IMPORTANT NOTICE: At Fortis Healthcare, we are fully supportive of the National priorities set out by the Hon’ble Prime Minister of India. Further to the directives of the Government provided in their press release dated 8th Nov 2016, payments at Government hospitals can be made through 500 and 1000 Rupee denomination notes. In view of the hardship being caused to the large number of patients at private hospitals, we have made an urgent representation to the Government that this exemption should apply equally, for payments, at private hospitals. We are following up with the authorities and hope the Government will step in quickly to resolve this anomaly. Meanwhile, at Fortis hospitals across the country, we continue to accept payments through credit card, debit card and electronic banking transfers. As 500 and 1000 Rupee denomination notes are no longer legal tender we are only accepting 100 Rs and lower currency notes. As per Government regulation, a PAN card and legitimate ID proof is however required for payments in cash exceeding Rs 50,000. Meanwhile we continue to ensure that emergency cases get immediate medical attention without delay whatsoever and have put in more administrative staff and help desks to assist patients.

Rectal prolapse surgery

Rectal prolapse surgery is a procedure to repair rectal prolapse. Rectal prolapse occurs when the last several inches of the large intestine (the rectum) becomes abnormally stretched and protrudes from the anus. Rectal prolapse surgery moves the rectum back to its proper place.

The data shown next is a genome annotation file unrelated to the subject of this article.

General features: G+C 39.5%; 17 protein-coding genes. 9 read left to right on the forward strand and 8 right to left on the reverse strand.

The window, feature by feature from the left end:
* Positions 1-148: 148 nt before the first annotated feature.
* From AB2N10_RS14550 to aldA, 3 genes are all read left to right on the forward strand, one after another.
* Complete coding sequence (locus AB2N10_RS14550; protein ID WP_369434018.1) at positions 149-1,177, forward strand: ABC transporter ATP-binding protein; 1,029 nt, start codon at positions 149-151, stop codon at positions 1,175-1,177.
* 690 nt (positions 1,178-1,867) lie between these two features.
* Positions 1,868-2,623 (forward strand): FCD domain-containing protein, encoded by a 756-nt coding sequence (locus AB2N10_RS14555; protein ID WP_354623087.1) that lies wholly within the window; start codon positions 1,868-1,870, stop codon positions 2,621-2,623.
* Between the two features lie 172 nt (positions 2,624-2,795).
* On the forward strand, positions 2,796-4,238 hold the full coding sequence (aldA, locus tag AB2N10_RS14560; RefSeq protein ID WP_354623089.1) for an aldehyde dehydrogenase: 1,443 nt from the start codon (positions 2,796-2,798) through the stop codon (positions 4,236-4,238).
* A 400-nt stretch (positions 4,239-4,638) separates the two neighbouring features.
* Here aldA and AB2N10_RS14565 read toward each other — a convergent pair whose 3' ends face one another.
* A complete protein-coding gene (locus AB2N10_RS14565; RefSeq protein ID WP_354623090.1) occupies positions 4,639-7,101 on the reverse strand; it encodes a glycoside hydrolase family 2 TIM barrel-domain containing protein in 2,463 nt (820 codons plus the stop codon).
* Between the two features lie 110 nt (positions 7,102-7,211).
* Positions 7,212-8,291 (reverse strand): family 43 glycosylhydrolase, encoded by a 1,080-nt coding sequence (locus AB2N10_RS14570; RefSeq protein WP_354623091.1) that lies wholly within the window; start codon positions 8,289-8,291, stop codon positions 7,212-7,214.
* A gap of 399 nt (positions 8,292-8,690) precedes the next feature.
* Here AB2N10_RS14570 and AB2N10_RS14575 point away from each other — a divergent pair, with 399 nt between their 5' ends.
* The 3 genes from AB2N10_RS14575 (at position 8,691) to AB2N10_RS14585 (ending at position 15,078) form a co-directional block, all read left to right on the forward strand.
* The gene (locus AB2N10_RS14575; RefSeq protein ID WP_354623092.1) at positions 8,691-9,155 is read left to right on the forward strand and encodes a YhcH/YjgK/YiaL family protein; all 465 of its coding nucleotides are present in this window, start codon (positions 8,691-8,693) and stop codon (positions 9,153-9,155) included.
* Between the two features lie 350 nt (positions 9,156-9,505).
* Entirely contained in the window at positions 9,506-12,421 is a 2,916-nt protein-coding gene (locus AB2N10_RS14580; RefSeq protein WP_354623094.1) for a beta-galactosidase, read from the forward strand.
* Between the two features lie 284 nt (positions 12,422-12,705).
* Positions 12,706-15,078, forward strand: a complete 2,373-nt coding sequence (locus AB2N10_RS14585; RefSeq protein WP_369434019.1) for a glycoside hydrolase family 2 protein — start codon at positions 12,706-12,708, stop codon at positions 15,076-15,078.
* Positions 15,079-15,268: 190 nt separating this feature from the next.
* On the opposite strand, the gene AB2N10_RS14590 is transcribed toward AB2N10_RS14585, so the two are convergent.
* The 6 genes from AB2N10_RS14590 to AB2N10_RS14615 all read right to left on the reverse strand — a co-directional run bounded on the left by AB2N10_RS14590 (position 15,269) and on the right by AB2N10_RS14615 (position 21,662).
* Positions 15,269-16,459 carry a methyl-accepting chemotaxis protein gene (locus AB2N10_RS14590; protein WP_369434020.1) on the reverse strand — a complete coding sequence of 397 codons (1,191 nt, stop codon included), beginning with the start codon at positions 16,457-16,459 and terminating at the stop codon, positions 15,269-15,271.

There are a number of ways to do rectal prolapse surgery. Your surgeon will suggest the appropriate one for you based on your condition and your overall health. Rectal prolapse surgery requires anesthesia and a hospital stay of one to several days.


Why it's done Risks How you prepare What you can expect Results

Rectal prolapse surgery is performed in people troubled by chronic symptoms, including difficulty pushing the rectum back in place, leakage of stool or inability to control bowel movements (fecal incontinence), or obstructed bowel movements. The problem is most common in elderly women.

For occasional rectal prolapse, self-care measures may help

For some people, minor rectal prolapse occurs occasionally when they strain to have a bowel movement. In these people, rectal prolapse may go away on its own. Rectal prolapse may be prevented by eating a high-fiber diet, drinking plenty of liquids, and taking laxatives, stool softeners and stool-bulking agents.


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